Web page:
A new study from researchers at Loma Linda University in California suggests that vegetarians and vegans may outlive their omnivorous friends.
A group of 70,000 people participated in the study, and findings showed that those who passed on meat had a 12% lower risk of death. The study, published in JAMA Internal Medicine, isn’t conclusive, but one only has to look at the countless other studies that show vegans and vegetarians have a lower risk of cardiovascular disease, strokes, type 2 diabetes, hypertension among other health issues, to see the links between living a longer life and choosing plants instead of animals.
Michael J. Orlich, program director of the preventive medicine residency at Loma Linda University, said, “We can’t tell from this current paper with certainty, but one of the most plausible potential reasons contributing to this beneficial association is perhaps the absence or reduction of meat intake.” According to Time Health and Family, Orlich also said, “It could also be that consumption of various plant foods may be beneficially associated with reduced mortality, so we definitely want to look at those things on the food level in the future.”
Plant based foods like blueberries, broccoli, garlic (and pretty much any vegetable we can think of) have incredible benefits. From helping with blood pressure to reducing one’s chance of cancer, plant based foods are loaded with vitamins and antioxidants making them perfect to help prevent disease.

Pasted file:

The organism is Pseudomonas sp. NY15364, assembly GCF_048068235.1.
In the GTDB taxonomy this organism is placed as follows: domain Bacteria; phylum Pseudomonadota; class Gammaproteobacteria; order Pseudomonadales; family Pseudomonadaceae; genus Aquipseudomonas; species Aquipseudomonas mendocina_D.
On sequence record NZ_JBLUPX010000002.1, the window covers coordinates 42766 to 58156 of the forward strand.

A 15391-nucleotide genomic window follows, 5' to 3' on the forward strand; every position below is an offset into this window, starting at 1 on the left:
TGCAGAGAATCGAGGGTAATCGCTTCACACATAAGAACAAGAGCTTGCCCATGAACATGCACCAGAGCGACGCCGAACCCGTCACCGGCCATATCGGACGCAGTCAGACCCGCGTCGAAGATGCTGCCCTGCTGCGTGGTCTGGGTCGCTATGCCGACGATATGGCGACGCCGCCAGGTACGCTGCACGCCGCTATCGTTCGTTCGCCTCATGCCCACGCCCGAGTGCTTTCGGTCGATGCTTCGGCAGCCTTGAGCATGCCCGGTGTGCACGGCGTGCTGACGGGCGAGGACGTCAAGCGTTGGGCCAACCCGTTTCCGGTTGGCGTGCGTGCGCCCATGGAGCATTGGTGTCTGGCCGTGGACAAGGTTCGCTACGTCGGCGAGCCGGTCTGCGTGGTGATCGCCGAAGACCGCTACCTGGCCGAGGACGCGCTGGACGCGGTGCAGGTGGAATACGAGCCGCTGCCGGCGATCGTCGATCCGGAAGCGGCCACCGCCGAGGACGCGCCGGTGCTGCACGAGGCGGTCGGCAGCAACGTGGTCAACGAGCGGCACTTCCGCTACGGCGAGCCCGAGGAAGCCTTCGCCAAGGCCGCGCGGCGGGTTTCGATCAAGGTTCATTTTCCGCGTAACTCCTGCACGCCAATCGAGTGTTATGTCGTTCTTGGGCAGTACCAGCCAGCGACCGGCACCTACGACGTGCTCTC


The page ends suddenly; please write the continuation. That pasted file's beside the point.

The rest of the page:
One interesting piece of the study suggested that men had more to gain than women by going vegetarian or vegan. Orlich wasn’t sure why men had a lower risk of heart disease and death than women, but said, “I don’t have any strong speculations, but it could be that the diet is playing out differently due to biological factors in men and women.”
Either way, this study reinforces the many that have come before. There are many health benefits to giving up animal products. The promise of lower risk of disease and therefore enjoying a longer life might just convince some omnivores to give up the steak and embrace a plant based diet.
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